A. No, please reach out to them yourself. We're busy making shields and fielding questions and organising what we can. If you don't personally have access to a laser cutter, you may not be the decision maker needed to help with this task. Thank you but sorry. We are not able to arrange access to a laser cutter for you, no matter how keen you are.

Q. I have a laser cutter of about A5 or A4 size.. can I help?
A. We're not sure. This task is probably better suited to cutters at least A3 and up in bed size thats greater than 300mm x 400mm, Polypropylene can also be tricky to cut if you've not cut it before.

Q. Where can I find the cut file/latest cut file?
A. Currently we have it on this forum post at Smoke & Mirrors Community

Q. Who are you liaising with?
A. This is a good question. We've been dealing with Dr Ghandi of the Nottingham GP Alliance who is now liaising directly with Dominic Morrow as the SLACK is too noisy to effectively communicate to the group that way. We have also contacted the NUH currently there is demand for 3D printed version of the RC3 remix face shield and a perhaps lower level of trust of the as yet, unseen laser cut shield.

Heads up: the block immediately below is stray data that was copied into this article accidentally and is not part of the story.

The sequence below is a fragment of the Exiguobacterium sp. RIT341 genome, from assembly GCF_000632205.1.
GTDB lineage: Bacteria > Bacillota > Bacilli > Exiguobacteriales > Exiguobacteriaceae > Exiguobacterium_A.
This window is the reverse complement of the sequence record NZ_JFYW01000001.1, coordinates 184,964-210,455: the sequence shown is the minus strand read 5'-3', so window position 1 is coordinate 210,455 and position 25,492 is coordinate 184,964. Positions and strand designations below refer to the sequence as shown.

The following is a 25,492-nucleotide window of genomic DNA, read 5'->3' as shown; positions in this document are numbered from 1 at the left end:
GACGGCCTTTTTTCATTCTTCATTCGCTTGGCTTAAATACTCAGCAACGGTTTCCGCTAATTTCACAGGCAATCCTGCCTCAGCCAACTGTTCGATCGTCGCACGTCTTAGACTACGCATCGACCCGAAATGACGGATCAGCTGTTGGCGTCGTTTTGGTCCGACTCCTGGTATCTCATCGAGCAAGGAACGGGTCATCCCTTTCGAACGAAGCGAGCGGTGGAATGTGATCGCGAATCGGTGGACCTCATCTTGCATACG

Q. Do they actually want this stuff?
A. Busy health care doctors and administrators don't want to be bothered with a lot of questions and decision making that they might have to pass up the line or that they may feel goes against the systems the NHS and other practices have put in place. Ad hoc improvised face shield, we are told, are needed, but we have encountered uncertainty at some levels and parts of what is an over stretched and somewhat pre-occupied organisation. Push on regardless, the shields will be needed!

Q. Should I make shields if no one has said they want them in my area?
A. They may be needed later, and desperately, the decision is yours, right now, many clinics aren't sure what they'll need or what they'll be able to get hold of if cases continue at the current predicted rates.

Other groups working on similar items

We are looking for maufacture and supply locally to Nottingham, UK.

There are lots of other people working on similar ideas and useful projects. Some are linked here for info: